Smith’s blood soaked finalé, including moments of extreme (by 1975 standards) gore, required action by director Martin Scorsese less the MPAA require an X rating. So, with some post-production timing tweaks, the splatter was toned down and a modern day classic was born. Star Robert DeNiro wanted a menacing Mowhawk for the last act, so Smith was asked to create a skull cap to deal with the dilemma of the actor simultaneously shooting 1900 in Italy as well as his next role in The Last Tycoon. He also created a grim, gritty urban feel to the overall look of the film which continues to resonate some 40 years later.
A big screen adaptation of famed film and TV writer Paddy Cheyefsky’s only novel was, arguably, a troubled production. Original director Arthur Penn resigned as did F/X whiz John Dykstra after clashing with the notoriously touchy scribe. Replacement Ken Russell stated that he touched virtually nothing in Cheyefsky’s script and yet the author remained impossible to please. Indeed, he hated this new director’s approach just as much, and tried to have him removed, as well. As for Smith, he worked extremely hard at bringing the material’s ideas to life. After all the turmoil, his efforts remain one of the high points of a film fraught with behind the scenes drama.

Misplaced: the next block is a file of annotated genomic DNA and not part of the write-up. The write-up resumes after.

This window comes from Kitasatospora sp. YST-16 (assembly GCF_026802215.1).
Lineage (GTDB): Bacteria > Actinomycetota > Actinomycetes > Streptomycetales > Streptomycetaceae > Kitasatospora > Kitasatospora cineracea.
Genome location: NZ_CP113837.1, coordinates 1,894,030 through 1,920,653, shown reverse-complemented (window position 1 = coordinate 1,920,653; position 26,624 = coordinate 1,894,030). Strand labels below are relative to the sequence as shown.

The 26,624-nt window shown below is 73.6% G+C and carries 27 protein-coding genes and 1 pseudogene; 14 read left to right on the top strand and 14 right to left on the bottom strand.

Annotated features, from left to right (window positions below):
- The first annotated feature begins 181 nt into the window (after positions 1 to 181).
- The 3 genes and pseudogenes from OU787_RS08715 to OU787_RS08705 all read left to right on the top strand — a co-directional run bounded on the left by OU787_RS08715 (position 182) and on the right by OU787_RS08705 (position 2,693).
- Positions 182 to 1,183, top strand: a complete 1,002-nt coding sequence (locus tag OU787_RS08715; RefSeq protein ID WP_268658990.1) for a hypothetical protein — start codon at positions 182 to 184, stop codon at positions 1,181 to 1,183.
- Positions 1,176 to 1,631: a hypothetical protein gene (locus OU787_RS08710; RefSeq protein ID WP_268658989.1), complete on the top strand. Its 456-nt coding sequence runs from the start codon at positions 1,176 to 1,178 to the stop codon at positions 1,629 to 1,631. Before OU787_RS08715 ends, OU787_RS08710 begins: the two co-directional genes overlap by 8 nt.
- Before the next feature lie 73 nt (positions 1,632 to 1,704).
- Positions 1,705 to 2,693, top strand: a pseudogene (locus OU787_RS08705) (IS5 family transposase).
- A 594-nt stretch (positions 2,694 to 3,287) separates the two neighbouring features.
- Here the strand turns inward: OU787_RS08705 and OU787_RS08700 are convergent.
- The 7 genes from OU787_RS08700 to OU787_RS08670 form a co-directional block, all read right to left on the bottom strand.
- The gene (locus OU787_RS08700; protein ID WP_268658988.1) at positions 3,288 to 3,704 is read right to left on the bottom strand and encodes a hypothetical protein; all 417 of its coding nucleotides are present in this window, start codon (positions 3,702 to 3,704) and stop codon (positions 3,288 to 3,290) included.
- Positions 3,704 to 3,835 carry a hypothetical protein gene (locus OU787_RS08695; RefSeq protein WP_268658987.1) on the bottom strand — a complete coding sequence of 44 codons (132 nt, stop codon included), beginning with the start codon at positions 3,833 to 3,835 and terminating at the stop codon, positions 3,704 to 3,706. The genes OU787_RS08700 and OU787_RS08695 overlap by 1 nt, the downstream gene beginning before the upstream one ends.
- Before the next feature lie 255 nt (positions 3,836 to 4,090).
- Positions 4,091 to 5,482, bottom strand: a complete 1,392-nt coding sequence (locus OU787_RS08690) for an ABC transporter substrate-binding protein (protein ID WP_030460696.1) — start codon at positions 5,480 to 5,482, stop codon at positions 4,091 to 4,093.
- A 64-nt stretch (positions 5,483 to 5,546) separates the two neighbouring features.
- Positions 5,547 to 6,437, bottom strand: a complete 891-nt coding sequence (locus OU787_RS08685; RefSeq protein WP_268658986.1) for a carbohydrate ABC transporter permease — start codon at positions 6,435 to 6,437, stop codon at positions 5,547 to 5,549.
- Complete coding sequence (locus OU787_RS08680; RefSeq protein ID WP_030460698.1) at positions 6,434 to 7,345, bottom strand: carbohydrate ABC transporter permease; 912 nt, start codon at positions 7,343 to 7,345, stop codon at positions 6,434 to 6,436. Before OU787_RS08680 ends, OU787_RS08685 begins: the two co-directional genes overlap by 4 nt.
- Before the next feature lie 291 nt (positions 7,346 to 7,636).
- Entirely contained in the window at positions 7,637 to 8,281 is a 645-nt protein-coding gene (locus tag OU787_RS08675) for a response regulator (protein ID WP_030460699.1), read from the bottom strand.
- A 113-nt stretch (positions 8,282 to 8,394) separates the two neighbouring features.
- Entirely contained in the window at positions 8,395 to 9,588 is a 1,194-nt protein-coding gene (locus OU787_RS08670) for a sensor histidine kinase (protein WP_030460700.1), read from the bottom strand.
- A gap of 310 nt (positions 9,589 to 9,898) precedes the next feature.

Arthur Penn took on Thomas Berger’s 1964 novel about a 110-year-old member of Gen. George Custer’s scouting team who recounts his days in the Wild Wild West. Originally, star Dustin Hoffman was to play the book’s age, but Smith wanted to push the boundaries. With meticulous care, he sculpted a realistic prosthetic, as well as fake eyelids what would blink along with the actor. The result often overshadowed the film itself, with Hoffman spending hours in his trailer screaming his head off to get the right grizzled old voice for the character. Still, this is a fun revisionist Western.
All those iconic kills. The look of Marlon Brando’s Don Corleone. Michael’s broken jaw. Smith’s work on both installments of this classic American epic helped define the post-modern era, especially the growing reliance on realistic violence. Thanks to some ingenuity on his part, Smith came up with a way to create more horrific bullet wounds and head shots, and it wasn’t easy. Brando refused to allow Smith to use his typical aging process on him, so the make-up man had to drag out all the tricks in his extensive playbook to realize the character as he grew older. Masterful work all around.
The reason Smith’s work on this classic horror film tops the list is simple. The movie was made over 40 years ago, and yet the F/X and their impact remain virtually unchanged. Sure, a more cynical, CG appreciating youth might scoff at his efforts, but this remains one of the best, most disturbing films ever made, and Smith is part of the reason why. From turning Linda Blair’s Regan MacNeil from a cute young girl into an evil demonic presence, to aging Max von Sydow from 44 to 74, there’s genius and a genuine love of craft in every single scare-inducing moment.